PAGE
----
Surrogacy is a journey that requires a lot of cooperation, teamwork, and patience. But in the end, everyone gets the magical gift of a newborn child! In this article, we’ll discuss the different types of surrogate pregnancy, how to determine if it’s right for you, how to use a surrogacy agency, finding the best surrogate, the costs for the surrogacy process, and more!
What is a surrogate pregnancy?
Also known as a surrogacy, a surrogate pregnancy is an arranged process, ideally supported by a legally-binding document known as a surrogacy contract, in which a woman agrees to get pregnant and then deliver a baby on behalf of another couple or person. In other words, it is a method of assisted reproduction.
In the surrogacy process, the woman carrying and giving birth to the child is known as the surrogate or carrier while the other person or couple are known as the intended parent(s). Once the baby is born, the intended parents become the legal parents and take full custody of the child.
To make it easy to understand, the process for both surrogate mothers and intended parents can be broken down as follows:
- Find the right surrogacy agency.
- Complete the initial consultation.
- Meet all the surrogacy requirements.
- The agency finds the right surrogate mother via their screening process.
- Intended parents meet pre-screened surrogates and make their choice.
- Sign a surrogacy contract that’s been drafted by attorneys representing all parties.
- The surrogate is impregnated via an embryo transfer.
- Confirm the pregnancy.
- Establish legal parentage via pre-birth orders (depending on the state).
- The surrogate gives birth.
- The intended parents welcome their new baby!
In most cases, a surrogate pregnancy includes payment made by the intended parents to the surrogate for her services. It’s important to remember that surrogacy laws vary from state to state, with some states being significantly more “surrogacy-friendly” than others. States that are conducive to surrogate pregnancies will have clear surrogacy laws on the books, established protocols for pre-birth orders, enforceable surrogacy contracts, surrogacy-friendly insurance policies, and high-quality fertility clinics or surrogacy agencies.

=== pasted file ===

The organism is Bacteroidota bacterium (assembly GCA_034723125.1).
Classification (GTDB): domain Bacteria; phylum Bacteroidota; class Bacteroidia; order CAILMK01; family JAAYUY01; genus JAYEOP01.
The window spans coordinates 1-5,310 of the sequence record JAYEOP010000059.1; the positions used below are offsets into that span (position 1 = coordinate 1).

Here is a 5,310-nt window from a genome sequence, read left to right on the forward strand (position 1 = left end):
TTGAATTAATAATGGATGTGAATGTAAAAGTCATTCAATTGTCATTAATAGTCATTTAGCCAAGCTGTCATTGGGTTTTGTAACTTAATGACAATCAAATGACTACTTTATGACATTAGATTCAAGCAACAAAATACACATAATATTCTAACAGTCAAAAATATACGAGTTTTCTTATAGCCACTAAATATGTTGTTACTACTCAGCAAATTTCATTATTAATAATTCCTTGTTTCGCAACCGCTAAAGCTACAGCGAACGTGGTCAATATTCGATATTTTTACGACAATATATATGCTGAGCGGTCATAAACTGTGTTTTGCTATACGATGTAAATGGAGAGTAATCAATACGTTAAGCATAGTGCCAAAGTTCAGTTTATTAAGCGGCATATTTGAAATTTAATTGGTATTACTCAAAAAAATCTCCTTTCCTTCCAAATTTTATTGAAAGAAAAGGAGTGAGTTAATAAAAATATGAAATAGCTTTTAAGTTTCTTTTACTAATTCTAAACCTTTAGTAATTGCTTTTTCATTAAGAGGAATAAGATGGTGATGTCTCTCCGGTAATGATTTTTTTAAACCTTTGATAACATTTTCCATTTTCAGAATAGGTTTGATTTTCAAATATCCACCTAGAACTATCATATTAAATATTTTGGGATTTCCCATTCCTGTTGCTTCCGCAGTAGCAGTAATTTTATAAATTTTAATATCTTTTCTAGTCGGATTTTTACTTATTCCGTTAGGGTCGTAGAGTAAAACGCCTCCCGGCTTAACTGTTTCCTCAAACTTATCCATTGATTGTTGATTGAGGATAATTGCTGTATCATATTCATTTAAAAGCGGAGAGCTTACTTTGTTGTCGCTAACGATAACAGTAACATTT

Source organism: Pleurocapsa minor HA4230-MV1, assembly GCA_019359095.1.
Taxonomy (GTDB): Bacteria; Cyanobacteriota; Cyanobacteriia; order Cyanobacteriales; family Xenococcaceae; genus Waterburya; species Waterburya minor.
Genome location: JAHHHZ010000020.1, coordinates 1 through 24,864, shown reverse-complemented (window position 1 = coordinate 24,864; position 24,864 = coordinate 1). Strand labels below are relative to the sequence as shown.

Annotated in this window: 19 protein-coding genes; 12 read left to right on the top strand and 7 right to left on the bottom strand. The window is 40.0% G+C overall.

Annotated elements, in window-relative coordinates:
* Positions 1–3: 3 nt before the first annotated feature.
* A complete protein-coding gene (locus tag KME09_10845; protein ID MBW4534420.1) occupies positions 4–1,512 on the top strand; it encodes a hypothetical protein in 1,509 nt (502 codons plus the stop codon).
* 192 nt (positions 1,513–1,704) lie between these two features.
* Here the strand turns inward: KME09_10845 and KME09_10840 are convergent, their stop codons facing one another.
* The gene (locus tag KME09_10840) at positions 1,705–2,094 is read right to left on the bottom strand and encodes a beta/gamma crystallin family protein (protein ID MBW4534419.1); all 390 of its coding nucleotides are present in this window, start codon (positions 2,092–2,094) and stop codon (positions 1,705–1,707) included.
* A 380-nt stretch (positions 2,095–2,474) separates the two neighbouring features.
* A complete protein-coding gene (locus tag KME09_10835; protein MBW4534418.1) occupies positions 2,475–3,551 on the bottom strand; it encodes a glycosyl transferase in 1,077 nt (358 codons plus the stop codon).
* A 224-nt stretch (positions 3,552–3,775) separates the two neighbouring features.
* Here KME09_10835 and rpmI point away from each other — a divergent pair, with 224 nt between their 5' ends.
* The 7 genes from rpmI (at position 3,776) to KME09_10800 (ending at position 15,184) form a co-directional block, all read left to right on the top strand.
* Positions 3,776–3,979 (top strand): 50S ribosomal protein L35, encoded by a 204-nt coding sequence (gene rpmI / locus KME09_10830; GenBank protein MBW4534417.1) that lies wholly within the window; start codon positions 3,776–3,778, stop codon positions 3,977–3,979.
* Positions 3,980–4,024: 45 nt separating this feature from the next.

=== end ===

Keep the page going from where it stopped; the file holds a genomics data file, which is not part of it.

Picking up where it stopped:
Traditional versus gestational surrogacy – what’s the difference?
There are two basic kinds of surrogate pregnancy: traditional surrogacy and gestational surrogacy. While both are viable ways to build a family, they are fundamentally different from one another.
In a traditional surrogate pregnancy, the surrogate’s eggs are used. This means that the surrogate is the biological mother of the child, even if she is not the legal mother of the child. With a gestational surrogate pregnancy, the surrogate’s eggs are not used, meaning she has no biological link to the baby.
As a result of this fundamental difference, in a traditional surrogate pregnancy the carrier will be impregnated via intrauterine insemination (IUI) while in a gestational surrogate pregnancy the carrier will be impregnated via in vitro fertilization (IVF).
Does the surrogate share DNA with the baby?
Only if it’s a traditional surrogate pregnancy. That’s because in a traditional surrogacy, the egg comes from the surrogate mother.
With a gestational surrogate pregnancy, the surrogate mother, also known as the gestational carrier, does not use her egg and does not share any DNA with the baby. Additionally, there is no way for the gestational carrier to transmit any of her DNA to the baby during the actual pregnancy.
That means that intended parents who want to have a biological child, and have viable eggs that can be fertilized and then implanted, can rest assured that the gestational surrogate will not share DNA with the baby.
Is a surrogate pregnancy right for you?
Building a family is a highly personal process that can vary widely from person to person and depend on the resources and hopes of the intended parents. Much like starting a family the good old-fashioned way, a surrogate pregnancy has many pros and cons and is not the right choice for everyone.
That being said, the top reasons for choosing gestational surrogate pregnancy include:
- IVF or ART have been unsuccessful. If fertility treatments have failed, then gestational surrogacy becomes a viable option.